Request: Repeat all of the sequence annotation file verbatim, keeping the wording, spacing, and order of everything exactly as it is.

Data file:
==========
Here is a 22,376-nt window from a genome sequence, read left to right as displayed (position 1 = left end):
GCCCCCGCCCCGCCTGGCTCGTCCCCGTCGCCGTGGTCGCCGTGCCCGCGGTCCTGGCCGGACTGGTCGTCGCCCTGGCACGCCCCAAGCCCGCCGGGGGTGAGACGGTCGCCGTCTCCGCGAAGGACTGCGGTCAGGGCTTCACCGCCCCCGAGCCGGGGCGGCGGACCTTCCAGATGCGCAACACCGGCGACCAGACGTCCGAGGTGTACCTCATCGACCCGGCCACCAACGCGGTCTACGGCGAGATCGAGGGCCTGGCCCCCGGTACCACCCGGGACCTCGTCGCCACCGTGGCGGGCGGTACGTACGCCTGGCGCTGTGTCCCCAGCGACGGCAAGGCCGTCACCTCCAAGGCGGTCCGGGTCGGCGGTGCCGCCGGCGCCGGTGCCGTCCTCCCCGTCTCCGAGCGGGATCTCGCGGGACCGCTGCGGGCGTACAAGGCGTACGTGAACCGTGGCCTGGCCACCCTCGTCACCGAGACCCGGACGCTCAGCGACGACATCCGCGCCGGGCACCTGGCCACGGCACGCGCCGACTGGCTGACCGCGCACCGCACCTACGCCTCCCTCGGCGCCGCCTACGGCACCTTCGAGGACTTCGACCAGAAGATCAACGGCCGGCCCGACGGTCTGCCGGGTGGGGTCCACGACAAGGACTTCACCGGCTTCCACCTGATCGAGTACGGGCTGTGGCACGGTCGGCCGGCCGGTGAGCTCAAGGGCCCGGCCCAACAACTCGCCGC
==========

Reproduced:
Here is a 22,376-nt window from a genome sequence, read left to right as displayed (position 1 = left end):
GCCCCCGCCCCGCCTGGCTCGTCCCCGTCGCCGTGGTCGCCGTGCCCGCGGTCCTGGCCGGACTGGTCGTCGCCCTGGCACGCCCCAAGCCCGCCGGGGGTGAGACGGTCGCCGTCTCCGCGAAGGACTGCGGTCAGGGCTTCACCGCCCCCGAGCCGGGGCGGCGGACCTTCCAGATGCGCAACACCGGCGACCAGACGTCCGAGGTGTACCTCATCGACCCGGCCACCAACGCGGTCTACGGCGAGATCGAGGGCCTGGCCCCCGGTACCACCCGGGACCTCGTCGCCACCGTGGCGGGCGGTACGTACGCCTGGCGCTGTGTCCCCAGCGACGGCAAGGCCGTCACCTCCAAGGCGGTCCGGGTCGGCGGTGCCGCCGGCGCCGGTGCCGTCCTCCCCGTCTCCGAGCGGGATCTCGCGGGACCGCTGCGGGCGTACAAGGCGTACGTGAACCGTGGCCTGGCCACCCTCGTCACCGAGACCCGGACGCTCAGCGACGACATCCGCGCCGGGCACCTGGCCACGGCACGCGCCGACTGGCTGACCGCGCACCGCACCTACGCCTCCCTCGGCGCCGCCTACGGCACCTTCGAGGACTTCGACCAGAAGATCAACGGCCGGCCCGACGGTCTGCCGGGTGGGGTCCACGACAAGGACTTCACCGGCTTCCACCTGATCGAGTACGGGCTGTGGCACGGTCGGCCGGCCGGTGAGCTCAAGGGCCCGGCCCAACAACTCGCCGC